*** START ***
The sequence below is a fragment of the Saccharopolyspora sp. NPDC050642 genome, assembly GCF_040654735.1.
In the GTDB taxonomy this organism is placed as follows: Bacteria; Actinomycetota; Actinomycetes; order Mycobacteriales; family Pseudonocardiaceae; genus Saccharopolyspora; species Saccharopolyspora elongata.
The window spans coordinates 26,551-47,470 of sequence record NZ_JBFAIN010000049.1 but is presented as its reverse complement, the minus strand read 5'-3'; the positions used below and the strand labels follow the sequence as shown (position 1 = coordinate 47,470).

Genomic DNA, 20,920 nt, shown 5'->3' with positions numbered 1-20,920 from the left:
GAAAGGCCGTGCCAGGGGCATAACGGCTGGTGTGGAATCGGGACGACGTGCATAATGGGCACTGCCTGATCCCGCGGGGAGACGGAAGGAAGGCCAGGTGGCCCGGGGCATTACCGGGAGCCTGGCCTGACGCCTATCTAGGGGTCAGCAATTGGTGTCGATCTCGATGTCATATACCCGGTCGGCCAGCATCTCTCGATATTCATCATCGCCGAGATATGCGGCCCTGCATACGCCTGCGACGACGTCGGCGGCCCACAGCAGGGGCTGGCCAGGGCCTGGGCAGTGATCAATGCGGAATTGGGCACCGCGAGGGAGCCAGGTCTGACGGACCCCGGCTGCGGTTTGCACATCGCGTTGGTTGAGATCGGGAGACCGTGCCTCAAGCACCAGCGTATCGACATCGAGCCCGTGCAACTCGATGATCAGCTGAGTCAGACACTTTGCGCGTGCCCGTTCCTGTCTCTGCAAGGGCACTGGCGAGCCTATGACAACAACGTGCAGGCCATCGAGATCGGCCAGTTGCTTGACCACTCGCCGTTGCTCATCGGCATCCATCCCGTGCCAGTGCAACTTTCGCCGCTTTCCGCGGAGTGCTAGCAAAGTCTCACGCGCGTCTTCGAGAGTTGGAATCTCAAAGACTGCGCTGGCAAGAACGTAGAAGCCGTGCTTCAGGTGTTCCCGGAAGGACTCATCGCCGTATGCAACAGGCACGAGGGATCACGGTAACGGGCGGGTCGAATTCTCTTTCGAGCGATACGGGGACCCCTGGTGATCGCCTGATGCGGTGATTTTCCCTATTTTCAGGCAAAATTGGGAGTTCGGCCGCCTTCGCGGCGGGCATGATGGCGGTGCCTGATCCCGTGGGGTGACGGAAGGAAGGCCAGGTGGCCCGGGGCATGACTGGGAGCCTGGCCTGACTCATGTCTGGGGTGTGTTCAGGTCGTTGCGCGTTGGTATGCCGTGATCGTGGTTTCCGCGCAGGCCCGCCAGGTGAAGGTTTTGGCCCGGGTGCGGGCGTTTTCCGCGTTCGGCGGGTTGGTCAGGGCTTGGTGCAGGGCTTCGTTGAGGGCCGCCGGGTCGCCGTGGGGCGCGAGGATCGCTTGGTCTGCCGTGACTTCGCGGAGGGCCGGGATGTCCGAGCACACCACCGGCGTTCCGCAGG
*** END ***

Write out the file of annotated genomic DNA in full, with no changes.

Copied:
The sequence below is a fragment of the Saccharopolyspora sp. NPDC050642 genome, assembly GCF_040654735.1.
In the GTDB taxonomy this organism is placed as follows: Bacteria; Actinomycetota; Actinomycetes; order Mycobacteriales; family Pseudonocardiaceae; genus Saccharopolyspora; species Saccharopolyspora elongata.
The window spans coordinates 26,551-47,470 of sequence record NZ_JBFAIN010000049.1 but is presented as its reverse complement, the minus strand read 5'-3'; the positions used below and the strand labels follow the sequence as shown (position 1 = coordinate 47,470).

Genomic DNA, 20,920 nt, shown 5'->3' with positions numbered 1-20,920 from the left:
GAAAGGCCGTGCCAGGGGCATAACGGCTGGTGTGGAATCGGGACGACGTGCATAATGGGCACTGCCTGATCCCGCGGGGAGACGGAAGGAAGGCCAGGTGGCCCGGGGCATTACCGGGAGCCTGGCCTGACGCCTATCTAGGGGTCAGCAATTGGTGTCGATCTCGATGTCATATACCCGGTCGGCCAGCATCTCTCGATATTCATCATCGCCGAGATATGCGGCCCTGCATACGCCTGCGACGACGTCGGCGGCCCACAGCAGGGGCTGGCCAGGGCCTGGGCAGTGATCAATGCGGAATTGGGCACCGCGAGGGAGCCAGGTCTGACGGACCCCGGCTGCGGTTTGCACATCGCGTTGGTTGAGATCGGGAGACCGTGCCTCAAGCACCAGCGTATCGACATCGAGCCCGTGCAACTCGATGATCAGCTGAGTCAGACACTTTGCGCGTGCCCGTTCCTGTCTCTGCAAGGGCACTGGCGAGCCTATGACAACAACGTGCAGGCCATCGAGATCGGCCAGTTGCTTGACCACTCGCCGTTGCTCATCGGCATCCATCCCGTGCCAGTGCAACTTTCGCCGCTTTCCGCGGAGTGCTAGCAAAGTCTCACGCGCGTCTTCGAGAGTTGGAATCTCAAAGACTGCGCTGGCAAGAACGTAGAAGCCGTGCTTCAGGTGTTCCCGGAAGGACTCATCGCCGTATGCAACAGGCACGAGGGATCACGGTAACGGGCGGGTCGAATTCTCTTTCGAGCGATACGGGGACCCCTGGTGATCGCCTGATGCGGTGATTTTCCCTATTTTCAGGCAAAATTGGGAGTTCGGCCGCCTTCGCGGCGGGCATGATGGCGGTGCCTGATCCCGTGGGGTGACGGAAGGAAGGCCAGGTGGCCCGGGGCATGACTGGGAGCCTGGCCTGACTCATGTCTGGGGTGTGTTCAGGTCGTTGCGCGTTGGTATGCCGTGATCGTGGTTTCCGCGCAGGCCCGCCAGGTGAAGGTTTTGGCCCGGGTGCGGGCGTTTTCCGCGTTCGGCGGGTTGGTCAGGGCTTGGTGCAGGGCTTCGTTGAGGGCCGCCGGGTCGCCGTGGGGCGCGAGGATCGCTTGGTCTGCCGTGACTTCGCGGAGGGCCGGGATGTCCGAGCACACCACCGGCGTTCCGCAGG